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Proverbs: Nothing is done while something remains undone
Motivation: Establishing a Definition of Done formalizes the means of by which work is accepted. Customers may have little incentive to formally accept work as being complete, as to do would give them no advantage while also reducing their opportunity to demand rework, or to extend the original scope under the guise of rework. Some development team members may, for their part, object to the improved transparency that a Definition of Done brings to their working practices.
Structure: Team members iterate over an ordered backlog of items. However, there is no clear separation between work that is in progress and that which is complete. Multiple items are actioned simultaneously and WIP is not limited. Customers may be partially in receipt of some work that is in progress.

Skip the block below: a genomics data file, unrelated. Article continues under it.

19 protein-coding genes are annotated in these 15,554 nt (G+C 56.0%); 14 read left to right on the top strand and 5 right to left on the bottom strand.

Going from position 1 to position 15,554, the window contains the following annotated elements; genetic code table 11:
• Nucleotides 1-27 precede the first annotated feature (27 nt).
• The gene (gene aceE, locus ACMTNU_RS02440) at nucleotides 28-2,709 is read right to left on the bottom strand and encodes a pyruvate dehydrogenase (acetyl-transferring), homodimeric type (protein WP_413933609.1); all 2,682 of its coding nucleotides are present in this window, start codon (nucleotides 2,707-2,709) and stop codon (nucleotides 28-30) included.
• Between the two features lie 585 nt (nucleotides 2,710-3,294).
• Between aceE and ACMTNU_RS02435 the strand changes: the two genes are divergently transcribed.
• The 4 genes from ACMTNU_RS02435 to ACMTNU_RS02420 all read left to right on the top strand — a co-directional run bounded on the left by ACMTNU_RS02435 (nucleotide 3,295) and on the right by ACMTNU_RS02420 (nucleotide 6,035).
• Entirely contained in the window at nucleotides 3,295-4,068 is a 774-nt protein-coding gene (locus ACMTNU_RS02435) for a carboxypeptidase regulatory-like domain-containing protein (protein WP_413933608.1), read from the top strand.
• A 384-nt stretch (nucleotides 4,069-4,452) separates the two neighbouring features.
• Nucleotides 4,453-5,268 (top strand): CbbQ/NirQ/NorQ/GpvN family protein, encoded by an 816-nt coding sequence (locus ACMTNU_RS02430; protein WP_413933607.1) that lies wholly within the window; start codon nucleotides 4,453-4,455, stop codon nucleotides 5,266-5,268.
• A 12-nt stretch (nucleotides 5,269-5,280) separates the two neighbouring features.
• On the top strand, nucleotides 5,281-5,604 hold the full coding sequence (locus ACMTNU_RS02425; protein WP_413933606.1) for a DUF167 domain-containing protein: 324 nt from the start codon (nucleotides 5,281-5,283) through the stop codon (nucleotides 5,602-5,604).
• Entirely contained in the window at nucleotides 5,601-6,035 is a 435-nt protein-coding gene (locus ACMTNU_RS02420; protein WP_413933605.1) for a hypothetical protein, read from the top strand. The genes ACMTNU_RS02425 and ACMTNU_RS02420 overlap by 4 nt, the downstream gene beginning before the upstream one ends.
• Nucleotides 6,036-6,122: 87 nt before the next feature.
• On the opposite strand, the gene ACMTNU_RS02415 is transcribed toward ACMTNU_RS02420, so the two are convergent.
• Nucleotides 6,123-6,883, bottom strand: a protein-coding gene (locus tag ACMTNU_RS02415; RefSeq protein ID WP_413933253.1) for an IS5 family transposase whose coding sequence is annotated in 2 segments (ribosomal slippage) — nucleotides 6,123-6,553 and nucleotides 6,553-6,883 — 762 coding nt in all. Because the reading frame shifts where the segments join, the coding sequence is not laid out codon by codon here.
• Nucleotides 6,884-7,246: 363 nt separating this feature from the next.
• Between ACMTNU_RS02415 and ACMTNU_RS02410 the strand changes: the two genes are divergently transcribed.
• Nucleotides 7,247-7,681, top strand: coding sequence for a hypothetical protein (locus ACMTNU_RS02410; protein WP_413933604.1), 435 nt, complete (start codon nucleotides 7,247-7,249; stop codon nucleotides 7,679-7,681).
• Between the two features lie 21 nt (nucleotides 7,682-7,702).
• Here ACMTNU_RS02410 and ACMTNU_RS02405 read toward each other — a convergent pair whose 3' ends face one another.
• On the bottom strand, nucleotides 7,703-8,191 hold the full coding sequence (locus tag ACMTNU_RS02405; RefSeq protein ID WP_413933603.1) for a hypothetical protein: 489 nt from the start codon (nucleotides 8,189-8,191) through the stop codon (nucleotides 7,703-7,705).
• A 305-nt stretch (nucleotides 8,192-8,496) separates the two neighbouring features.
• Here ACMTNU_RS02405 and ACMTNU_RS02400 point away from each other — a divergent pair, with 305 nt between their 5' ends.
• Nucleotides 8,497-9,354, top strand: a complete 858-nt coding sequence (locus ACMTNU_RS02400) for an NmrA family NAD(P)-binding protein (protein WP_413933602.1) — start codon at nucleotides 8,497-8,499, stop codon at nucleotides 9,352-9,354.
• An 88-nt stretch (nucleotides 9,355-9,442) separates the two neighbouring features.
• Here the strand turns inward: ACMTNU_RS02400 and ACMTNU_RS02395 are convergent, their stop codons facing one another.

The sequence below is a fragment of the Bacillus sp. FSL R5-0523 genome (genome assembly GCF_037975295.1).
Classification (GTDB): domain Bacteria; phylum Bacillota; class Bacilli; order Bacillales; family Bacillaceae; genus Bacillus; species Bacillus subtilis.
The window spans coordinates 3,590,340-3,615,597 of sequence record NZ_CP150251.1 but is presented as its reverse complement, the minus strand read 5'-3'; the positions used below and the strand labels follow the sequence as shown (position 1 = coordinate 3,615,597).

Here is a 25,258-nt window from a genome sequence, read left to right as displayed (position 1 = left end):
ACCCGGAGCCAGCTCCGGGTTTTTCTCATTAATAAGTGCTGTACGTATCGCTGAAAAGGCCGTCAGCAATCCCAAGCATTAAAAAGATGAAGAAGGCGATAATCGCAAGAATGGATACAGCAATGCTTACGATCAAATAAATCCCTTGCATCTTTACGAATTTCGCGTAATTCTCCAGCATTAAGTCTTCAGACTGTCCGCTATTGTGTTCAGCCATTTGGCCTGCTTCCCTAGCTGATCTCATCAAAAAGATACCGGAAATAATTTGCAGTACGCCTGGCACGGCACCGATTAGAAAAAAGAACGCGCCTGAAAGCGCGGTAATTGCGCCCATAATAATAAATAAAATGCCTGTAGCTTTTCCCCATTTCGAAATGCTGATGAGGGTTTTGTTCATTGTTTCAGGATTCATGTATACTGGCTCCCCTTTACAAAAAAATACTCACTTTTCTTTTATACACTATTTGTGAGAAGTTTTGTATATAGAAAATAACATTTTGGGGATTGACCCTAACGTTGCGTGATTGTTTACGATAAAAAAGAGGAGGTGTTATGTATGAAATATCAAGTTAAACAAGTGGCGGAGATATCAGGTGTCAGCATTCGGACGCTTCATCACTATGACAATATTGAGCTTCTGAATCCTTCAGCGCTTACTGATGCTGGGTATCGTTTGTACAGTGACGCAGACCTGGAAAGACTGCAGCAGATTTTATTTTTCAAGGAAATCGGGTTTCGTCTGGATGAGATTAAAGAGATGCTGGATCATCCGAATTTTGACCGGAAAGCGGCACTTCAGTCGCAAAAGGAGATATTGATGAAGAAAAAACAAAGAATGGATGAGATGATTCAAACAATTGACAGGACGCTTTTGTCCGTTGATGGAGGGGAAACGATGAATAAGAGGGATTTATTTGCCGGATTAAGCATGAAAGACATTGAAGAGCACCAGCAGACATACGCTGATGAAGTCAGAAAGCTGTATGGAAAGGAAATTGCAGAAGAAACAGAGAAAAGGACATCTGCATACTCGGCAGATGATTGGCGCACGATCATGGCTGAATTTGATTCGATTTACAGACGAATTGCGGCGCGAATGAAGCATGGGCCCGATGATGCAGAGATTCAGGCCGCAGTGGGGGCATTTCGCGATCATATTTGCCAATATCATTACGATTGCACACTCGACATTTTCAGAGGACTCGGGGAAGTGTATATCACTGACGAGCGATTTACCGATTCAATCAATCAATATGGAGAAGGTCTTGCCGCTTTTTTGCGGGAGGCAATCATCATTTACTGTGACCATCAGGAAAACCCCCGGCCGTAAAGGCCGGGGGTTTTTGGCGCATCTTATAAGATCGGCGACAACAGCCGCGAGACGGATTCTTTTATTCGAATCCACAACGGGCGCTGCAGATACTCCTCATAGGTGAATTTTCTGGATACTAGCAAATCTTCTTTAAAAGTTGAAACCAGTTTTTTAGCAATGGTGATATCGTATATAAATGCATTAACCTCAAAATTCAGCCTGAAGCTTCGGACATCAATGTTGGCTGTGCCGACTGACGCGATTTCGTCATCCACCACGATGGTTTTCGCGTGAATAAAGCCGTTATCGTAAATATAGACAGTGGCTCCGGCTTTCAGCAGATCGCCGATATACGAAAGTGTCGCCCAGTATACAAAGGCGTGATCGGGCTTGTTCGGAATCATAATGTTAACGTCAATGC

Applicability: Authoring a Definition of Done is particularly hard when the type of work varies, such as in technical support. However, a specification of “done” is still possible if it is expressed in terms of review and signoff. Customers may face penalties or restrictions if they fail to approve work in a timely manner.
Consequences: Pull is eliminated and throughput is reduced. Incremental releases cannot be made as it is not know what work is “done”. Metrics cannot be elicited, and it will be unclear if Sprint Goals are being met.
Implementation: Scrum expressly requires a Definition of Done to be in place, although other agile methods may be less rigorous in this matter.
See Also: Done